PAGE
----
Fathers and Sons (FS) apparently pleased no one on in Russia on publication, and if not precisely ‘shocked’ the muchadumbre, then surely ruffled feathers and rubbed salt in fresh wounds: that, in any event, is the general promise in the blurb on the back cover of the book. Goody. I like a scandal better than the next person, for sure. So I tore into it with gusto.

Alas, though. There is no scandal to be had here. I mean, not even remotely: not even a whiff of it. The big brouhaha seems to evolve
...more
Mark André
A delightful and charming, warm and friendly, life-affirming novel. The perfect summer vacation book for anyone who likes to read.
Dave Schaafsma
I re-read Fathers and Sons for a couple reasons; 1) I have been on a small Rereading Great Russian Novels kick the last couple years and 2) I was interested in what the book might have to say about the relationships between fathers and sons. As to #1, this novel was the first Great Russian Novel to achieve international fame, paving the way for—in my estimation—greater works from Dostoevsky and Tolstoy, but it’s also pretty legitimately great in its own right. As to #2, I think it’s less actuall ...more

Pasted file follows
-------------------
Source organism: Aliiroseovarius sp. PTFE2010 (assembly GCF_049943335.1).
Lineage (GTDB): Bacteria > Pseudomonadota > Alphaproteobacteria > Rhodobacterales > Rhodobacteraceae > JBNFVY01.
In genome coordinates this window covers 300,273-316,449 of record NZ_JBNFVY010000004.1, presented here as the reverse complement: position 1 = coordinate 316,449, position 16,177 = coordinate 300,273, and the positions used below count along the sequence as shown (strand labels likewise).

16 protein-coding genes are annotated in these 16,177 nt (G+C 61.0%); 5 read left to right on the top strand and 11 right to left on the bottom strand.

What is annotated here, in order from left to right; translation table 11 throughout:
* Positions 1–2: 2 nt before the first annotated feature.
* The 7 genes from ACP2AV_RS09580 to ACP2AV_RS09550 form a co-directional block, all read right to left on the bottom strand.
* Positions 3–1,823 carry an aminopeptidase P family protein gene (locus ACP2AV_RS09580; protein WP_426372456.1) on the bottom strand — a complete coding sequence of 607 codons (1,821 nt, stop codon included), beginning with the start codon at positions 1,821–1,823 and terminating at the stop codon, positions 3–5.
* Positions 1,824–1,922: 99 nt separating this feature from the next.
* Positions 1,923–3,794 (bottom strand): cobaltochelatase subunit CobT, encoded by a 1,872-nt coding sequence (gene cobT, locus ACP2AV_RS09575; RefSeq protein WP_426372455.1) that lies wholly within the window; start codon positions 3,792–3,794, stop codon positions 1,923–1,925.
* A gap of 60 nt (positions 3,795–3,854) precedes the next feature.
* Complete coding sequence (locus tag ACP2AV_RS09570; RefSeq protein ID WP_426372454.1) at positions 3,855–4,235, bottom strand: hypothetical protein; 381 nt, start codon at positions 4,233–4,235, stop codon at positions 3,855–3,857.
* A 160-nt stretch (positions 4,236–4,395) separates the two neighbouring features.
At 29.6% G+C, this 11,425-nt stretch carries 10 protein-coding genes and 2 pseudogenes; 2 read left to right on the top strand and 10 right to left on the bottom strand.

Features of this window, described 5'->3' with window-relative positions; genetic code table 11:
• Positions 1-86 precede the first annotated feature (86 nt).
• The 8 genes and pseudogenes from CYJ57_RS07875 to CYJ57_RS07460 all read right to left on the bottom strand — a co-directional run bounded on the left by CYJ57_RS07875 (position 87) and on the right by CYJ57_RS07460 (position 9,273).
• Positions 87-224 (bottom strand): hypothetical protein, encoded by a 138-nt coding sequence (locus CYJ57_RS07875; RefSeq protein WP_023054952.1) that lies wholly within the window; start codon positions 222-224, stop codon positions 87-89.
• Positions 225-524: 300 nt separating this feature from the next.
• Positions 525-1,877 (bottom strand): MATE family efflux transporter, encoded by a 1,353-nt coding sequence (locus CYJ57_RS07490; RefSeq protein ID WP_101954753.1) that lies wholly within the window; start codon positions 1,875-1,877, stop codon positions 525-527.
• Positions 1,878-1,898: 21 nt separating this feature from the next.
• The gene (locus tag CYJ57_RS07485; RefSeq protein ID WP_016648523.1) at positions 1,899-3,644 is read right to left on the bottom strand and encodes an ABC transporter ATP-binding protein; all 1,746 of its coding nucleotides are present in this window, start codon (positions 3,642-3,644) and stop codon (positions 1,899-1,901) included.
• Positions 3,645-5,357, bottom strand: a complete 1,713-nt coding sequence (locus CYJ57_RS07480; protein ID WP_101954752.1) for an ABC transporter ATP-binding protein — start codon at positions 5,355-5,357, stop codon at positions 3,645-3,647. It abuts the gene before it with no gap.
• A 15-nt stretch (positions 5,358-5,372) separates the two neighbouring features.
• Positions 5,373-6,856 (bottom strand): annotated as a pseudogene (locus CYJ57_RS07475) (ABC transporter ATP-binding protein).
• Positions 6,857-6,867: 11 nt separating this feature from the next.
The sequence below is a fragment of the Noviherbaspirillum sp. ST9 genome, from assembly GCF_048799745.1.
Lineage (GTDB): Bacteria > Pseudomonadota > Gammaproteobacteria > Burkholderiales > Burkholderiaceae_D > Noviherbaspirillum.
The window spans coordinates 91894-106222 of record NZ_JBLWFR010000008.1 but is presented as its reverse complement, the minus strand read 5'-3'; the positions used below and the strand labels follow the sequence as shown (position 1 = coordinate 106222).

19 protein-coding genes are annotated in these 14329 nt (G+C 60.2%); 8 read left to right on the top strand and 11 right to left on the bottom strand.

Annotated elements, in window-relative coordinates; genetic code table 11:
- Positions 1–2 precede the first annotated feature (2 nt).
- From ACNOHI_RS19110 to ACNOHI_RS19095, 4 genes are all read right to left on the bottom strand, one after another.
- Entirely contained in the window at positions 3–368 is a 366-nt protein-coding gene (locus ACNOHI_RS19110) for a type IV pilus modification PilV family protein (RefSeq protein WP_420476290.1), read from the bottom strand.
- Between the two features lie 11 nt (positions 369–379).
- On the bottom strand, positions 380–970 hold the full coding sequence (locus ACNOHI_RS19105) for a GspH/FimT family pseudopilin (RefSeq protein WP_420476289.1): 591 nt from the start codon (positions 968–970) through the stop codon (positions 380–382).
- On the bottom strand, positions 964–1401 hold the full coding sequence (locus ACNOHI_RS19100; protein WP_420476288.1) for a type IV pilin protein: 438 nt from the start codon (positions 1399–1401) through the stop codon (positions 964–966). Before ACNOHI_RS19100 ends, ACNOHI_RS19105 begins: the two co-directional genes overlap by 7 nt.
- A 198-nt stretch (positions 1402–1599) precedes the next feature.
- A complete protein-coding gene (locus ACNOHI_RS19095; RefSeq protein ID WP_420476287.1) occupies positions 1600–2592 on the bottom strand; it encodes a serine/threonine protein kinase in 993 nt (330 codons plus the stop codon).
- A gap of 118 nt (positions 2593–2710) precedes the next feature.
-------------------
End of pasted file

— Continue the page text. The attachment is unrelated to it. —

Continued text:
Praveen
Apr 07, 2017 rated it it was amazing
Fathers feel that they now belong to bygone times and sons feel that they have learned enough to indoctrinate new scientific theories and philosophies to the fathers. This happens today and this happened in this realistic classical work, based on the Russian society of the mid 19th century.

The story begins with two brothers. First one, Nikolai Petrovitch, who had lost his wife, but there remained a sense of well-spent life, as his son was growing up under his eyes and, second Pavel Petrovitch,